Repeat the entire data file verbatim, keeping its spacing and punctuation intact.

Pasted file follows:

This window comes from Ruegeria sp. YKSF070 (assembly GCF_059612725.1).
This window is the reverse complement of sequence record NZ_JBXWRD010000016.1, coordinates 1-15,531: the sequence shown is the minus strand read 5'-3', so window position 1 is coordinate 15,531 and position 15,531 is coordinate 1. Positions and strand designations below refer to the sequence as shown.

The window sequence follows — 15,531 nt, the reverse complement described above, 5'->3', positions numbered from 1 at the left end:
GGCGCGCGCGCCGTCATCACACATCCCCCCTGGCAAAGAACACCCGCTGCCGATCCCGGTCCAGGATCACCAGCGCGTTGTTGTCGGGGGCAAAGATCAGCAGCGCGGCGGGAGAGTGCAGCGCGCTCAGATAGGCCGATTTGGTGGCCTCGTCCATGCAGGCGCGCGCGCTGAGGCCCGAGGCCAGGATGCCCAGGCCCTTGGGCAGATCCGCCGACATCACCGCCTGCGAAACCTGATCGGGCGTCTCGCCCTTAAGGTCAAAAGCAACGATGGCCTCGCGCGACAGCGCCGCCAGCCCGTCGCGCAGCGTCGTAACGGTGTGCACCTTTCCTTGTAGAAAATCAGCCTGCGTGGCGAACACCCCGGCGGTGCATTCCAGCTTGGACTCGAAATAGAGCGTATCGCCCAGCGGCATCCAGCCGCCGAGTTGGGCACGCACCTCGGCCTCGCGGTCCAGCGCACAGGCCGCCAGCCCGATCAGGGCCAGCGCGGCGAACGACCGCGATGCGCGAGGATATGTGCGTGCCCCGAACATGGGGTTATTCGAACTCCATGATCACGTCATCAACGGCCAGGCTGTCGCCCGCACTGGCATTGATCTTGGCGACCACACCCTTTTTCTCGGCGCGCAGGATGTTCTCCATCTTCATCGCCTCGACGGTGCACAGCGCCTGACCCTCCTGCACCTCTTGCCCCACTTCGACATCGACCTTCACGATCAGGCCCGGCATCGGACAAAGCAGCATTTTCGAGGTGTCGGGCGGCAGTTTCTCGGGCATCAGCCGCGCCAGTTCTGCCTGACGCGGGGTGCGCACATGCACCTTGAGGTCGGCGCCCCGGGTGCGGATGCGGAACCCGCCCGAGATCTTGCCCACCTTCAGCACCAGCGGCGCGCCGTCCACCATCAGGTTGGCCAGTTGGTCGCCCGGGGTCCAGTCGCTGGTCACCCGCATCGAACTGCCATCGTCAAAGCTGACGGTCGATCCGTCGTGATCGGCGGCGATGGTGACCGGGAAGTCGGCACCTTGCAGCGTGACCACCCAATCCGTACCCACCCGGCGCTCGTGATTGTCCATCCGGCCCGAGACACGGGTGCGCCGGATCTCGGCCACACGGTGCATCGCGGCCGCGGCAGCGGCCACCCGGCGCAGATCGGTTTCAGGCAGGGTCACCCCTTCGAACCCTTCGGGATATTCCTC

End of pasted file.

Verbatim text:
This window comes from Ruegeria sp. YKSF070 (assembly GCF_059612725.1).
This window is the reverse complement of sequence record NZ_JBXWRD010000016.1, coordinates 1-15,531: the sequence shown is the minus strand read 5'-3', so window position 1 is coordinate 15,531 and position 15,531 is coordinate 1. Positions and strand designations below refer to the sequence as shown.

The window sequence follows — 15,531 nt, the reverse complement described above, 5'->3', positions numbered from 1 at the left end:
GGCGCGCGCGCCGTCATCACACATCCCCCCTGGCAAAGAACACCCGCTGCCGATCCCGGTCCAGGATCACCAGCGCGTTGTTGTCGGGGGCAAAGATCAGCAGCGCGGCGGGAGAGTGCAGCGCGCTCAGATAGGCCGATTTGGTGGCCTCGTCCATGCAGGCGCGCGCGCTGAGGCCCGAGGCCAGGATGCCCAGGCCCTTGGGCAGATCCGCCGACATCACCGCCTGCGAAACCTGATCGGGCGTCTCGCCCTTAAGGTCAAAAGCAACGATGGCCTCGCGCGACAGCGCCGCCAGCCCGTCGCGCAGCGTCGTAACGGTGTGCACCTTTCCTTGTAGAAAATCAGCCTGCGTGGCGAACACCCCGGCGGTGCATTCCAGCTTGGACTCGAAATAGAGCGTATCGCCCAGCGGCATCCAGCCGCCGAGTTGGGCACGCACCTCGGCCTCGCGGTCCAGCGCACAGGCCGCCAGCCCGATCAGGGCCAGCGCGGCGAACGACCGCGATGCGCGAGGATATGTGCGTGCCCCGAACATGGGGTTATTCGAACTCCATGATCACGTCATCAACGGCCAGGCTGTCGCCCGCACTGGCATTGATCTTGGCGACCACACCCTTTTTCTCGGCGCGCAGGATGTTCTCCATCTTCATCGCCTCGACGGTGCACAGCGCCTGACCCTCCTGCACCTCTTGCCCCACTTCGACATCGACCTTCACGATCAGGCCCGGCATCGGACAAAGCAGCATTTTCGAGGTGTCGGGCGGCAGTTTCTCGGGCATCAGCCGCGCCAGTTCTGCCTGACGCGGGGTGCGCACATGCACCTTGAGGTCGGCGCCCCGGGTGCGGATGCGGAACCCGCCCGAGATCTTGCCCACCTTCAGCACCAGCGGCGCGCCGTCCACCATCAGGTTGGCCAGTTGGTCGCCCGGGGTCCAGTCGCTGGTCACCCGCATCGAACTGCCATCGTCAAAGCTGACGGTCGATCCGTCGTGATCGGCGGCGATGGTGACCGGGAAGTCGGCACCTTGCAGCGTGACCACCCAATCCGTACCCACCCGGCGCTCGTGATTGTCCATCCGGCCCGAGACACGGGTGCGCCGGATCTCGGCCACACGGTGCATCGCGGCCGCGGCAGCGGCCACCCGGCGCAGATCGGTTTCAGGCAGGGTCACCCCTTCGAACCCTTCGGGATATTCCTC